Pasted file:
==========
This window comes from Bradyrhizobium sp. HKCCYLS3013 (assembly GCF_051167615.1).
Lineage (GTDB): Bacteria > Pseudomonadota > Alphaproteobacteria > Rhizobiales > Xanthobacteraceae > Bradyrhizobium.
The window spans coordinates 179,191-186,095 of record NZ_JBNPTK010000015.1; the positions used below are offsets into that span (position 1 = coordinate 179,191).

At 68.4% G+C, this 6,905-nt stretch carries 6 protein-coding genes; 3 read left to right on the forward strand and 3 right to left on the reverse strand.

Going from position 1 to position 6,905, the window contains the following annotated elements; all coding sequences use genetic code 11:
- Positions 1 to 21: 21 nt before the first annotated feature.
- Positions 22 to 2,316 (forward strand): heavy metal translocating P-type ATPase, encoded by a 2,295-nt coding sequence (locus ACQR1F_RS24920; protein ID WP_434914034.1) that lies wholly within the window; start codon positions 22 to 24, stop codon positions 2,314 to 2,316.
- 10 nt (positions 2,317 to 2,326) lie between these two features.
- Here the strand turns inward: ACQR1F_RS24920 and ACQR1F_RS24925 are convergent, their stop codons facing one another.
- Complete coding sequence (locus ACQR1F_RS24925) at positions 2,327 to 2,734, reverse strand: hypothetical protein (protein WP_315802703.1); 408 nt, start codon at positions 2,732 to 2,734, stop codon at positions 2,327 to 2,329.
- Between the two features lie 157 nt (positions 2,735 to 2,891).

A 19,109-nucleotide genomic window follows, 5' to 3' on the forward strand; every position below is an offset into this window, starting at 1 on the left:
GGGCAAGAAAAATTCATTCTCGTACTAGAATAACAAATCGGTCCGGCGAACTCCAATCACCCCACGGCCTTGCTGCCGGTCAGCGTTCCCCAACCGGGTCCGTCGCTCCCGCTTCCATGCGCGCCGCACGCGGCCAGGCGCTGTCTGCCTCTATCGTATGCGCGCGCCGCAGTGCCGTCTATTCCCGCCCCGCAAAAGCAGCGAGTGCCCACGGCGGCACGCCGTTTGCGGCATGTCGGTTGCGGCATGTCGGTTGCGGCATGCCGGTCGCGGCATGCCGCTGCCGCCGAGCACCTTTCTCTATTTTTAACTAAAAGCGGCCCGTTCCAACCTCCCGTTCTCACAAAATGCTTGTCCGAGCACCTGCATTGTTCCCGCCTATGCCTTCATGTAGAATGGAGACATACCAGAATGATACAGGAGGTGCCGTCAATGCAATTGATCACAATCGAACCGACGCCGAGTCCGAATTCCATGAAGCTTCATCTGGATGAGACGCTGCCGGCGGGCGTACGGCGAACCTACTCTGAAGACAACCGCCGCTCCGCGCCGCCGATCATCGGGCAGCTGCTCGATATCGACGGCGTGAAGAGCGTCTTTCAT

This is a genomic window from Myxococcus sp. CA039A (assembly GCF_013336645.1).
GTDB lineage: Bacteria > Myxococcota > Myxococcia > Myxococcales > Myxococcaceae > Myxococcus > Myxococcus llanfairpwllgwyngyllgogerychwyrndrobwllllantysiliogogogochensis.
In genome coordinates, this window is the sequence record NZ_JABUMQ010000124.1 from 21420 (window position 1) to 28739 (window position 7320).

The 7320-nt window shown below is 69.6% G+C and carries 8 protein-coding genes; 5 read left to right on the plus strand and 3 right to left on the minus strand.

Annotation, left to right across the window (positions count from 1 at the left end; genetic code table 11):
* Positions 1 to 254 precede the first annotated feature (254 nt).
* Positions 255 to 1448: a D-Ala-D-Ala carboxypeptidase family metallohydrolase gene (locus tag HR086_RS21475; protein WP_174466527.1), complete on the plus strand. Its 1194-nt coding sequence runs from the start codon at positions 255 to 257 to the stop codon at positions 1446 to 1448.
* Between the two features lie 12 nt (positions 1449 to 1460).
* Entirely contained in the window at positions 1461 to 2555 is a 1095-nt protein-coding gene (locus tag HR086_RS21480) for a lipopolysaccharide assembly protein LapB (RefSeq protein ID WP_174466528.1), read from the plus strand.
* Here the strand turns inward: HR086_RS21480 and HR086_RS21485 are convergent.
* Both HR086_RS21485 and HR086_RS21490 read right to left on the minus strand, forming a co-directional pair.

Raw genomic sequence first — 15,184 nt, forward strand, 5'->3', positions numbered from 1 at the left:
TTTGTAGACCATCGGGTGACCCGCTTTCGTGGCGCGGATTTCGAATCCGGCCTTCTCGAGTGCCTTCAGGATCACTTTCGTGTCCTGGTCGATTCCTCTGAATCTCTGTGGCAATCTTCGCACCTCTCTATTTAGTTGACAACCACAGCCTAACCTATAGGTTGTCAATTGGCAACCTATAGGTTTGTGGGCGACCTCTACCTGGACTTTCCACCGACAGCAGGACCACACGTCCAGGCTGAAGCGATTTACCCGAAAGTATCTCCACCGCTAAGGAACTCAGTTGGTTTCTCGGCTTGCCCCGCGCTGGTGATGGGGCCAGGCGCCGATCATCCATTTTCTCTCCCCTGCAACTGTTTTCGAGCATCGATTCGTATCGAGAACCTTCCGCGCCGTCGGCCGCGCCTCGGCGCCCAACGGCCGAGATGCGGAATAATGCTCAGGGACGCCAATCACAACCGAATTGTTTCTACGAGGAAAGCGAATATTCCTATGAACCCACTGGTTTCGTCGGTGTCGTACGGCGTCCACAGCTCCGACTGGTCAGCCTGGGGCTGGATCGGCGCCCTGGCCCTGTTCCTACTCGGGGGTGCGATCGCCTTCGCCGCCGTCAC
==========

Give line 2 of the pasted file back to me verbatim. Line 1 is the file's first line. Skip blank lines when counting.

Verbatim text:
Lineage (GTDB): Bacteria > Pseudomonadota > Alphaproteobacteria > Rhizobiales > Xanthobacteraceae > Bradyrhizobium.